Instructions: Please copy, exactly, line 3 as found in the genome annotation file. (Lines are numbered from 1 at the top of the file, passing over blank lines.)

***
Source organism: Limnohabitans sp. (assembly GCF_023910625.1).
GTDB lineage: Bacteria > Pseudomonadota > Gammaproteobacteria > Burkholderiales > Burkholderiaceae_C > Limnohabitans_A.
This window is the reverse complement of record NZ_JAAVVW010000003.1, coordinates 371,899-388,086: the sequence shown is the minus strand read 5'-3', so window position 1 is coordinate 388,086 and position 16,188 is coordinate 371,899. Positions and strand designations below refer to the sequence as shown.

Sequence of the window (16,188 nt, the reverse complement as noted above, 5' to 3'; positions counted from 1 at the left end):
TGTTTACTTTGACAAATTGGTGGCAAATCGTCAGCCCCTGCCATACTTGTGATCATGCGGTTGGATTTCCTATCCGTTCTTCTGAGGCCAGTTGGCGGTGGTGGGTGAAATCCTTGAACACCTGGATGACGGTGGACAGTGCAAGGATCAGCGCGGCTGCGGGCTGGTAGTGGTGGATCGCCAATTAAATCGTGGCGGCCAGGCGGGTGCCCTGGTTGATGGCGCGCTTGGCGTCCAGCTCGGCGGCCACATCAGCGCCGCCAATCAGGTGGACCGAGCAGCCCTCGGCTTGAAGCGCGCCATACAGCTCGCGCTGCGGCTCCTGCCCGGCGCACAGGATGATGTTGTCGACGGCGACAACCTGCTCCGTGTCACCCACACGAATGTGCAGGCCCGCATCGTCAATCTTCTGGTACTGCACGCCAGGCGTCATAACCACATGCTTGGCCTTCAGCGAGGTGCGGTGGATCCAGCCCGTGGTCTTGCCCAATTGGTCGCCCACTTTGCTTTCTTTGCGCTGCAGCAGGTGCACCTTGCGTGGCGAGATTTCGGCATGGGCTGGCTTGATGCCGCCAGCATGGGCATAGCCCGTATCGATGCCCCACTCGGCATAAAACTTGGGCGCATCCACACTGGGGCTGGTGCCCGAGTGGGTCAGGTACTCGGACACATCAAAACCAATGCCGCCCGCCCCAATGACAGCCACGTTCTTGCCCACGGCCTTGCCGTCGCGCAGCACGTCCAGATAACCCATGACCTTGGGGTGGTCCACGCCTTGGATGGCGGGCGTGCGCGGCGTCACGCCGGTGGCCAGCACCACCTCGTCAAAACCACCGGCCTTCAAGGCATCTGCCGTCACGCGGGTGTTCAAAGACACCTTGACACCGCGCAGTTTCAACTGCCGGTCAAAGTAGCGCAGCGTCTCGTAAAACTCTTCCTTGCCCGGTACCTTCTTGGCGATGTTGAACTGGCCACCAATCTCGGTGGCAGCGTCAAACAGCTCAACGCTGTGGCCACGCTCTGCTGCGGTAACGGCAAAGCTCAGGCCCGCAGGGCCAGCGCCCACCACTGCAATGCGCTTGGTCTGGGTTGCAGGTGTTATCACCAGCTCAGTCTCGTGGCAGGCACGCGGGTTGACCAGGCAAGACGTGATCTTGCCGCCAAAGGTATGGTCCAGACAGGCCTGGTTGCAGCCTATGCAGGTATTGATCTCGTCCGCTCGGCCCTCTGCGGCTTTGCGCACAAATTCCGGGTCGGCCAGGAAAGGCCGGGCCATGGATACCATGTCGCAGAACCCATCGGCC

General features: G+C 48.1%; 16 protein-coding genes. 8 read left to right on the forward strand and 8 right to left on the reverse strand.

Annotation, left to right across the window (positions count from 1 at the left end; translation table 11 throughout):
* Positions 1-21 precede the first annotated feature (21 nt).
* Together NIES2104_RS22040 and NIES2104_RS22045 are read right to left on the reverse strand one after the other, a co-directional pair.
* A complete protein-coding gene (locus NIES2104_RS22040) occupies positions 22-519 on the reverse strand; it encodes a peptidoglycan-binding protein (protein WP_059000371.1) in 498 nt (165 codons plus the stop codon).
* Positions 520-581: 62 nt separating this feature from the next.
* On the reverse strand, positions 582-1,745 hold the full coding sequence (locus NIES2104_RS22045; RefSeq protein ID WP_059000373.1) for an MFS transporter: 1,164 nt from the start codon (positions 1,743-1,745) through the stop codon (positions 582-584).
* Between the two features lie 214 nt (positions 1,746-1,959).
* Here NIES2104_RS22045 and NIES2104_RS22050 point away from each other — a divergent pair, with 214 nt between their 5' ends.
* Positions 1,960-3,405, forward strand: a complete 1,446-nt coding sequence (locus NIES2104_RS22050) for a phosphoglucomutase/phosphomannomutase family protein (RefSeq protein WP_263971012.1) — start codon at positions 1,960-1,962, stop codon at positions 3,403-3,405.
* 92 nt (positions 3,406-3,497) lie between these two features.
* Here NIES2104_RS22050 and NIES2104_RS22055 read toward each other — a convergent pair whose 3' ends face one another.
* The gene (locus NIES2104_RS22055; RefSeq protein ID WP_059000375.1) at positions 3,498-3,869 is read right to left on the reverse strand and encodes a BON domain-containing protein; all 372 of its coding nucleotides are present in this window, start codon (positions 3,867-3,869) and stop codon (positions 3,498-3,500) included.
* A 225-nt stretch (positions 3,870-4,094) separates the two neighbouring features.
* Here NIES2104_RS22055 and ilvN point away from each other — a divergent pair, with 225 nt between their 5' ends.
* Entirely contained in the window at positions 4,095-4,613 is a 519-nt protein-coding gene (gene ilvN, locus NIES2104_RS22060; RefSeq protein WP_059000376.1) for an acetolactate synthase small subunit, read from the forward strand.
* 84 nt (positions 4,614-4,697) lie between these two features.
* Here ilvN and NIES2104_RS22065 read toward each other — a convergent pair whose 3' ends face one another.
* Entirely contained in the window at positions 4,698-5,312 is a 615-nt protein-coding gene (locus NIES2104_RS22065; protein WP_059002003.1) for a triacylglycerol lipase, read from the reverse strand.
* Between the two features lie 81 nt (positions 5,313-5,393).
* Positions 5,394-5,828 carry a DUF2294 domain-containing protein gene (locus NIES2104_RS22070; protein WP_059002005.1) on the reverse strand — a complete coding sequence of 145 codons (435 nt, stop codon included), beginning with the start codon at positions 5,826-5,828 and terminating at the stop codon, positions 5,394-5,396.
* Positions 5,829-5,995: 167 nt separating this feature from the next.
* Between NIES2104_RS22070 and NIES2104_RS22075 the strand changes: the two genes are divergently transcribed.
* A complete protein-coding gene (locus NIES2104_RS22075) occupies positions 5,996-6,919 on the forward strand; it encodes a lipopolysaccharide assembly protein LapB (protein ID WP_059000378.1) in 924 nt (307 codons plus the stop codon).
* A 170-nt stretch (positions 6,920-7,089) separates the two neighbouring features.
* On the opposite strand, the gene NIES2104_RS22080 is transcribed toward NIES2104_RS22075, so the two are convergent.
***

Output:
This window is the reverse complement of record NZ_JAAVVW010000003.1, coordinates 371,899-388,086: the sequence shown is the minus strand read 5'-3', so window position 1 is coordinate 388,086 and position 16,188 is coordinate 371,899. Positions and strand designations below refer to the sequence as shown.